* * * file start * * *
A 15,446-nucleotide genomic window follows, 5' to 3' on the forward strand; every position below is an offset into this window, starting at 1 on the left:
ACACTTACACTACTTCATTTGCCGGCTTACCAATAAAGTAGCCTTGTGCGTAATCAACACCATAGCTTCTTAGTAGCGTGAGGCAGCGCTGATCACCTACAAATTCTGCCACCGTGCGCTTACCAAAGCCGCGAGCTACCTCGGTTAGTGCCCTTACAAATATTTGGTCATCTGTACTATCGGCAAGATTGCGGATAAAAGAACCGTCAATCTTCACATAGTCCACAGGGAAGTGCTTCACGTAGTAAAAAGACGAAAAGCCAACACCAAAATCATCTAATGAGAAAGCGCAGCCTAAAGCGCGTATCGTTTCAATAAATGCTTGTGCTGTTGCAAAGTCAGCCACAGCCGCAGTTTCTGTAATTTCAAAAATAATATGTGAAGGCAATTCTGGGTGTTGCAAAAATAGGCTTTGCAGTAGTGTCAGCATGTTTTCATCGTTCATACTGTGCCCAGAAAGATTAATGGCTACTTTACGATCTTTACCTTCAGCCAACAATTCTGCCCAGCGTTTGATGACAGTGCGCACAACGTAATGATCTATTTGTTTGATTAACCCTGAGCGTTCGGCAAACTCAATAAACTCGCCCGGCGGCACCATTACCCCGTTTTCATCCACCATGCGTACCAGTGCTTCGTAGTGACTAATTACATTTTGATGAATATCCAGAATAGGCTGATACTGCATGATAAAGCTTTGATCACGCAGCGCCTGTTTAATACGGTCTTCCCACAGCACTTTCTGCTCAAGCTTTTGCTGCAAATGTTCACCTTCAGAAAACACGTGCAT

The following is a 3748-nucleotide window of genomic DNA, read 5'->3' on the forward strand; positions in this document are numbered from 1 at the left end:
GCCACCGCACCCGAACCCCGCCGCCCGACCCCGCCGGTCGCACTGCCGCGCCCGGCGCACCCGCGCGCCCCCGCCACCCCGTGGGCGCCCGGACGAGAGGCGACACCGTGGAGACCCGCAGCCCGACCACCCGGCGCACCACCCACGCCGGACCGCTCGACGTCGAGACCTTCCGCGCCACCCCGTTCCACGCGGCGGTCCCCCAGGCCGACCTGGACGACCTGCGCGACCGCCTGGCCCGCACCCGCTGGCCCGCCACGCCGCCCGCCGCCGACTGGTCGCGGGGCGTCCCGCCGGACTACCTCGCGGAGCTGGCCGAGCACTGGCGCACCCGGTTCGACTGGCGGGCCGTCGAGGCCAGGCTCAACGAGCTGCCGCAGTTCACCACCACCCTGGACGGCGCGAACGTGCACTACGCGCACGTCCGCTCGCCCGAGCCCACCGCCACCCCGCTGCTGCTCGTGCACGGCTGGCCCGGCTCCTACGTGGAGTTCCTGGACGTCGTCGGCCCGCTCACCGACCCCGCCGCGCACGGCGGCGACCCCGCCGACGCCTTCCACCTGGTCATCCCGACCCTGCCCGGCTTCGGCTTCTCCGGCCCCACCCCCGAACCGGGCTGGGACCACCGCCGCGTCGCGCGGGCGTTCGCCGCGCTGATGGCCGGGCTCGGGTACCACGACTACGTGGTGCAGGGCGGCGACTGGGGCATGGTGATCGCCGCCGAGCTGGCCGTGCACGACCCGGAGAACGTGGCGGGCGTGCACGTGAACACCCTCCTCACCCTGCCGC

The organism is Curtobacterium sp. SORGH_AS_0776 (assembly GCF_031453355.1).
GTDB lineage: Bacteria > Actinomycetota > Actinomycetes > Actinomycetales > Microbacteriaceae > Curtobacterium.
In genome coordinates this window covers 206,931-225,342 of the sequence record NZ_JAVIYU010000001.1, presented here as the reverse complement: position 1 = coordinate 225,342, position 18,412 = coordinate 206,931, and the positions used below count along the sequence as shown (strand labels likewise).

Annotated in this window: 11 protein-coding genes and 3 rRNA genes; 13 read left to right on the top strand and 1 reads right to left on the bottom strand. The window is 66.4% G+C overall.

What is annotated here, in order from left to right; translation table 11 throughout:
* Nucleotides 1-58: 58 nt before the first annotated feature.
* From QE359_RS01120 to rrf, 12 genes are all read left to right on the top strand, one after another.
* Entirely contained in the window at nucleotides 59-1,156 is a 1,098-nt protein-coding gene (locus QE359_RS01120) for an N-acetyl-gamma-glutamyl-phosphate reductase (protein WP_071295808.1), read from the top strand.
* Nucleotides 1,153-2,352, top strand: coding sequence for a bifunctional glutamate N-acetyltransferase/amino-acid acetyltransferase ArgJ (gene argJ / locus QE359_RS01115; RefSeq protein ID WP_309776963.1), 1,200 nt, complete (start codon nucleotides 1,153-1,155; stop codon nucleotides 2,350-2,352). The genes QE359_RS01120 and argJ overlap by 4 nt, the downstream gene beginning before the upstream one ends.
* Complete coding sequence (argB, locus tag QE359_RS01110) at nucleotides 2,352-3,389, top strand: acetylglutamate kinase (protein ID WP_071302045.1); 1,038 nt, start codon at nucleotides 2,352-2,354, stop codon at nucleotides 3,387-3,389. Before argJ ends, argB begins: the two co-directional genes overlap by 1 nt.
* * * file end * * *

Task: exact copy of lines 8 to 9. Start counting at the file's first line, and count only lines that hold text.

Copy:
Annotated in this window: 11 protein-coding genes and 3 rRNA genes; 13 read left to right on the top strand and 1 reads right to left on the bottom strand. The window is 66.4% G+C overall.

What is annotated here, in order from left to right; translation table 11 throughout: